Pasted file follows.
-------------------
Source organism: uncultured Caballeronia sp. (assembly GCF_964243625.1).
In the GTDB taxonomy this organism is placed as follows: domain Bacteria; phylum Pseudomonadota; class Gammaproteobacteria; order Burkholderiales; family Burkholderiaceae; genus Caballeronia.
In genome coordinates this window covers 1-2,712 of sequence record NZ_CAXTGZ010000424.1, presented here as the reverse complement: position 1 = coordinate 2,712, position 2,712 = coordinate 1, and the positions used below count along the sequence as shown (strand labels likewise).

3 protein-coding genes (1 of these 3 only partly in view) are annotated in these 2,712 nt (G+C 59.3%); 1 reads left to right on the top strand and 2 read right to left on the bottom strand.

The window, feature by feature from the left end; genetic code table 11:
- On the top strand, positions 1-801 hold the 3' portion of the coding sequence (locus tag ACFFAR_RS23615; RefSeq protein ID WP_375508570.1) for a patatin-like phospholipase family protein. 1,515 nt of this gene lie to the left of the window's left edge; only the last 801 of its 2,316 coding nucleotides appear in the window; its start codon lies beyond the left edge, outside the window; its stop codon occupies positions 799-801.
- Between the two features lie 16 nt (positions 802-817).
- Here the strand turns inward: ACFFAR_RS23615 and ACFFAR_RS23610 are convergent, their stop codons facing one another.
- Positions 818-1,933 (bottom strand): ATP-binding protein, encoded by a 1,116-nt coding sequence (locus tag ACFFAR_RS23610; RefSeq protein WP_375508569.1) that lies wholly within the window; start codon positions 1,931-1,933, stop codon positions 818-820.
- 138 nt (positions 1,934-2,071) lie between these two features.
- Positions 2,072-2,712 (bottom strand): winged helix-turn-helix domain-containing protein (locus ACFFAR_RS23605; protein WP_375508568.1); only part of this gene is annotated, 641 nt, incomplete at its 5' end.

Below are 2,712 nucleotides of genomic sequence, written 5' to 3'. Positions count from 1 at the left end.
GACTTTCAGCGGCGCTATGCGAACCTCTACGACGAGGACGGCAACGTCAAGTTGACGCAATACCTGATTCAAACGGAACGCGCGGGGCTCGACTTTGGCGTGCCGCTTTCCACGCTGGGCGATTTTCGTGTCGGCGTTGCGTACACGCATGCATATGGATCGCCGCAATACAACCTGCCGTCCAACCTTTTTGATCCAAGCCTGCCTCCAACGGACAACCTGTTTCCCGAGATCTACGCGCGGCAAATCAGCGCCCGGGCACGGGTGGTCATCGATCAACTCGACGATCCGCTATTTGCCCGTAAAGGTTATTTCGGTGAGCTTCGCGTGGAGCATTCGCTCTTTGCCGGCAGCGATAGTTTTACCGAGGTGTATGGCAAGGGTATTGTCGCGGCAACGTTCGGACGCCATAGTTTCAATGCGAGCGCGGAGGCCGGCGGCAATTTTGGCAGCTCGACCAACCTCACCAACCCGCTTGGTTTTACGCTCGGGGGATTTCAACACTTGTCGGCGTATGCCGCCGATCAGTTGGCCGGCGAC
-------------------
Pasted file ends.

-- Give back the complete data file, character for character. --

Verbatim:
Source organism: uncultured Caballeronia sp. (assembly GCF_964243625.1).
In the GTDB taxonomy this organism is placed as follows: domain Bacteria; phylum Pseudomonadota; class Gammaproteobacteria; order Burkholderiales; family Burkholderiaceae; genus Caballeronia.
In genome coordinates this window covers 1-2,712 of sequence record NZ_CAXTGZ010000424.1, presented here as the reverse complement: position 1 = coordinate 2,712, position 2,712 = coordinate 1, and the positions used below count along the sequence as shown (strand labels likewise).

3 protein-coding genes (1 of these 3 only partly in view) are annotated in these 2,712 nt (G+C 59.3%); 1 reads left to right on the top strand and 2 read right to left on the bottom strand.

The window, feature by feature from the left end; genetic code table 11:
- On the top strand, positions 1-801 hold the 3' portion of the coding sequence (locus tag ACFFAR_RS23615; RefSeq protein ID WP_375508570.1) for a patatin-like phospholipase family protein. 1,515 nt of this gene lie to the left of the window's left edge; only the last 801 of its 2,316 coding nucleotides appear in the window; its start codon lies beyond the left edge, outside the window; its stop codon occupies positions 799-801.
- Between the two features lie 16 nt (positions 802-817).
- Here the strand turns inward: ACFFAR_RS23615 and ACFFAR_RS23610 are convergent, their stop codons facing one another.
- Positions 818-1,933 (bottom strand): ATP-binding protein, encoded by a 1,116-nt coding sequence (locus tag ACFFAR_RS23610; RefSeq protein WP_375508569.1) that lies wholly within the window; start codon positions 1,931-1,933, stop codon positions 818-820.
- 138 nt (positions 1,934-2,071) lie between these two features.
- Positions 2,072-2,712 (bottom strand): winged helix-turn-helix domain-containing protein (locus ACFFAR_RS23605; protein WP_375508568.1); only part of this gene is annotated, 641 nt, incomplete at its 5' end.

Below are 2,712 nucleotides of genomic sequence, written 5' to 3'. Positions count from 1 at the left end.
GACTTTCAGCGGCGCTATGCGAACCTCTACGACGAGGACGGCAACGTCAAGTTGACGCAATACCTGATTCAAACGGAACGCGCGGGGCTCGACTTTGGCGTGCCGCTTTCCACGCTGGGCGATTTTCGTGTCGGCGTTGCGTACACGCATGCATATGGATCGCCGCAATACAACCTGCCGTCCAACCTTTTTGATCCAAGCCTGCCTCCAACGGACAACCTGTTTCCCGAGATCTACGCGCGGCAAATCAGCGCCCGGGCACGGGTGGTCATCGATCAACTCGACGATCCGCTATTTGCCCGTAAAGGTTATTTCGGTGAGCTTCGCGTGGAGCATTCGCTCTTTGCCGGCAGCGATAGTTTTACCGAGGTGTATGGCAAGGGTATTGTCGCGGCAACGTTCGGACGCCATAGTTTCAATGCGAGCGCGGAGGCCGGCGGCAATTTTGGCAGCTCGACCAACCTCACCAACCCGCTTGGTTTTACGCTCGGGGGATTTCAACACTTGTCGGCGTATGCCGCCGATCAGTTGGCCGGCGAC